The Road Relays take place on closed ‘roads’ with both the Regional and National championships taking part in Sutton Park, Sutton Coldfield. They’re a great opportunity to both compete and support on the same day and as a relatively local event, the encouragement for those running in Teal on the final hill is second-to-none!
The Relays are a competitive team event, open to all fully paid-up club members. The club pays for teams to enter from subscriptions so it’s important to sign up responsibly; illness and injury happen and can’t be foreseen, but you should only sign up if you’re intending and available to run as the entries are expensive and cannot be refunded to the club. Look out for calls from the Road Relays Team Managers on the website and/or Facebook to sign up.
‘… a proper race where every second counts, where people run for themselves and their teammates. Then, you’re competing for someone. You’re part of a team, and that’s a huge incentive. If you push harder and overtake just one more person, that can help your team’s standing at the end of the race. Your mates are relying on you to try as hard as you can, which is all anyone can ask. You’re not playing for matchsticks anymore. It matters.‘ The Art of Running Faster – Julian Goater
The dates for 2020 are as follows:
|21st March||Midlands 12 & 6 Stage Road Relays|
|4th April||ERRA (National) 12 & 6 Stage Relays|
|16th May||BMAF (Masters) Road Relays (over 35s)|
|19th September (TBC)||Midlands 6 & 4 Stage Road Relays|
|3rd October||ERRA (National) 6 & 4 Stage Relays|
The National Road Relays often feature the cream of English running talent; the Men’s team have to secure qualification to the National event because they tend to be over-subscribed and there is a limit on the Women’s Team entries. The events are competitive and there’s a focus on fielding a strong ‘A’ Team, however, all club members are welcome to take part and encouraged to do so; something about running as part of a team and the atmosphere of the event can inspire exceptional performances. It’s natural for runners to feel a little bit nervous taking part in the Relays for the first time as they are a bit different to mass-participation events with more of a competitive edge, but there is a great deal of enjoyment to be had travelling to the race together, preparing for your leg and supporting other runners on their leg. The following FAQs should help to allay any concerns and of course the Team Managers will also be on hand to help you:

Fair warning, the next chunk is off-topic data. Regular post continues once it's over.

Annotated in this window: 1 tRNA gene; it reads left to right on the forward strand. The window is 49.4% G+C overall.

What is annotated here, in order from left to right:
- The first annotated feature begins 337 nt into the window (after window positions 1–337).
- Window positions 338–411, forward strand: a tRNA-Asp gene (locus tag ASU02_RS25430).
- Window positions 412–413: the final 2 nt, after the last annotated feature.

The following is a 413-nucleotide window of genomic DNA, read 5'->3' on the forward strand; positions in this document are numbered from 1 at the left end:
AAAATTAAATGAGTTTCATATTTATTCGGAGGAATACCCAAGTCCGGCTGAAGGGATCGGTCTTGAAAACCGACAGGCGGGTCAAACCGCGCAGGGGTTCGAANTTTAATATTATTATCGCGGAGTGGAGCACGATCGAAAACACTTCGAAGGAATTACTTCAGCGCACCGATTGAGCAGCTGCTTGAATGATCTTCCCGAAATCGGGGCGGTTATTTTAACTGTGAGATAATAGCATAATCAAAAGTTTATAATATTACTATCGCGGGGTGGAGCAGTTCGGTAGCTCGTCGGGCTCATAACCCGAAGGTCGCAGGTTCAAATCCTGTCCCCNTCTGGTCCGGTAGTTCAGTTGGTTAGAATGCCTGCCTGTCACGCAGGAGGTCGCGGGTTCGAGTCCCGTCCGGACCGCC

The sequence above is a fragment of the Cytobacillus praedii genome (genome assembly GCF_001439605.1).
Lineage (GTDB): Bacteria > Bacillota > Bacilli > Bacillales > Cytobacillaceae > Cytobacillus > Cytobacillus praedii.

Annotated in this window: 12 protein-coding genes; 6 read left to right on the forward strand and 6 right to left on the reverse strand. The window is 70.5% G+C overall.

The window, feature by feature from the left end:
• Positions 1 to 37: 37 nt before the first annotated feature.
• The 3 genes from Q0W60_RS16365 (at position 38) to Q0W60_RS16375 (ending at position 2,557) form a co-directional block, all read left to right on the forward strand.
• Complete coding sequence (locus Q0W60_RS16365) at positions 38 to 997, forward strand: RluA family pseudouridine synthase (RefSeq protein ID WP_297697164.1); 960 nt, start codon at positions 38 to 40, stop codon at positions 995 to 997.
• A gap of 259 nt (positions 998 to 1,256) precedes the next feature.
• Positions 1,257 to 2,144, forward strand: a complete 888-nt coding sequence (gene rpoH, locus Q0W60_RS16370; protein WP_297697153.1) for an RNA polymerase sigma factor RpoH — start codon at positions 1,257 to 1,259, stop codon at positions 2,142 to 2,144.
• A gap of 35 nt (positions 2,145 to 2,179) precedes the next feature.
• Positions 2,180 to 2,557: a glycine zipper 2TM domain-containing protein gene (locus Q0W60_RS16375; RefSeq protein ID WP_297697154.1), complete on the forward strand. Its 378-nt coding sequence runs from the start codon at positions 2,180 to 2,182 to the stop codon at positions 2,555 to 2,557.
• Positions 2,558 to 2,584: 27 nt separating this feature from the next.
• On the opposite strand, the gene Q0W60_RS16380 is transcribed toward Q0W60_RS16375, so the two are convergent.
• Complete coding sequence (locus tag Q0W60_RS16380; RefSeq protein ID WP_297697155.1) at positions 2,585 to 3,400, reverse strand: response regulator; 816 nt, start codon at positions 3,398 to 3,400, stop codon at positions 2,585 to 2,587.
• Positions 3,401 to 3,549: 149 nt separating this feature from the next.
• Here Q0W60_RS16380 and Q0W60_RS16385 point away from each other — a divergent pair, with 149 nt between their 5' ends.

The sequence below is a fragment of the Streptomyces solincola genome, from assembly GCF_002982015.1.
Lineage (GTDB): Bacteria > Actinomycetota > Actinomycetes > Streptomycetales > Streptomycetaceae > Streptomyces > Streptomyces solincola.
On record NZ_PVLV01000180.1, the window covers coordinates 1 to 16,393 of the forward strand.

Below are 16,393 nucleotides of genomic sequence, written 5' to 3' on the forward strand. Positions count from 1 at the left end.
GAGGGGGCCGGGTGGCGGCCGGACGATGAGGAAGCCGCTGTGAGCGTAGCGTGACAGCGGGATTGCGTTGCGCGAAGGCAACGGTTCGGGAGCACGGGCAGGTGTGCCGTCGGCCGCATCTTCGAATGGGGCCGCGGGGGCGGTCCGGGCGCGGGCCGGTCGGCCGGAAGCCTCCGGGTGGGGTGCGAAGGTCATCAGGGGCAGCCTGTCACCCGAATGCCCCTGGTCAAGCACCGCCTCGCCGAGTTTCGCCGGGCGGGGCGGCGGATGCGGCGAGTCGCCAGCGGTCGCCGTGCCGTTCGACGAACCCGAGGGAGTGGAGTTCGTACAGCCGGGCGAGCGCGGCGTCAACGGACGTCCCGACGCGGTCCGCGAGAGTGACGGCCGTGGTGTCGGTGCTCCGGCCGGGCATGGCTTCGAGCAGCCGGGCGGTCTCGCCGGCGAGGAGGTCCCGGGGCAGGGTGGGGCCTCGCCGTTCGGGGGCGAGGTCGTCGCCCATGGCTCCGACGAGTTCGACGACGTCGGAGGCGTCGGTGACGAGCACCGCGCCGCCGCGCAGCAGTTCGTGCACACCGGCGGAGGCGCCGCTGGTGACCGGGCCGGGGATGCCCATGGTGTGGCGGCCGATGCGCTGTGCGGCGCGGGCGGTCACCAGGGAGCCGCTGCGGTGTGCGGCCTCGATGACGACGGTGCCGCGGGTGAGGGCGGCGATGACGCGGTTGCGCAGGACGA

Frequently Asked Questions:
What distance are the legs? They vary from under 5km to over 9km with all manner of variations in-between; the 12 & 6 Stage events also have long legs and short legs, just to add to the confusion and challenge for our Team Managers in selecting teams and to those waiting in the pen for the runner on the previous leg!
Do I have to run with a baton? No, the officials will call you out of the pen as the previous runner from your team is approaching the finish and will tell you when to go on your leg.
Okay so it’s just like a normal race then? Yes and no; it’s a competitive team event and there are some rules to be aware of, for example; headphones aren’t permitted (it isn’t allowed to run with a phone either and officials will disqualify anyone seen with a phone in the pen); runners can only run one leg for the club; and being on the course with your race number visible when you’re not running your leg can also result in disqualification… these are just some things to be aware of though and mostly it’s just like other races.
What do I need to bring? Your Team Manager will collect race numbers to give out on the day so be there in plenty of time for your leg. Make sure you have plenty of safety pins as you will have two numbers, one for the front and one for the back. The officials need to be able to clearly see your number to call the next runner from your team so a securely pinned number could make all the difference to the team’s result! To race you MUST wear an official BvH club vest or t-shirt – i.e. a Teal vest or technical t-shirt with navy piping; please note that club training tops or other t-shirts or vest are not permitted and could result in disqualification for the team. Remember to bring your own drink and snacks for afterwards; there’s no water supplied at the event although there is usually a fast food van and there’s also the nearby Costa Coffee, it’s also worth bringing some money as you can sometimes get a bargain pair of trainers or some kit from the stand; at the National events there’s usually a commemorative hoodie or t-shirt that you can show off to friends and family afterwards. It isn’t advisable to bring valuables although there are usually other BvHers around while you’re running, we can often get distracted by warming up or supporting.
That all sounds quite serious? It’s also lots of fun and there’s a brilliant atmosphere! We often travel there together on the train; it’s great to cheer everyone on for the final push up the hill and there’s always an ice cream van for refreshment!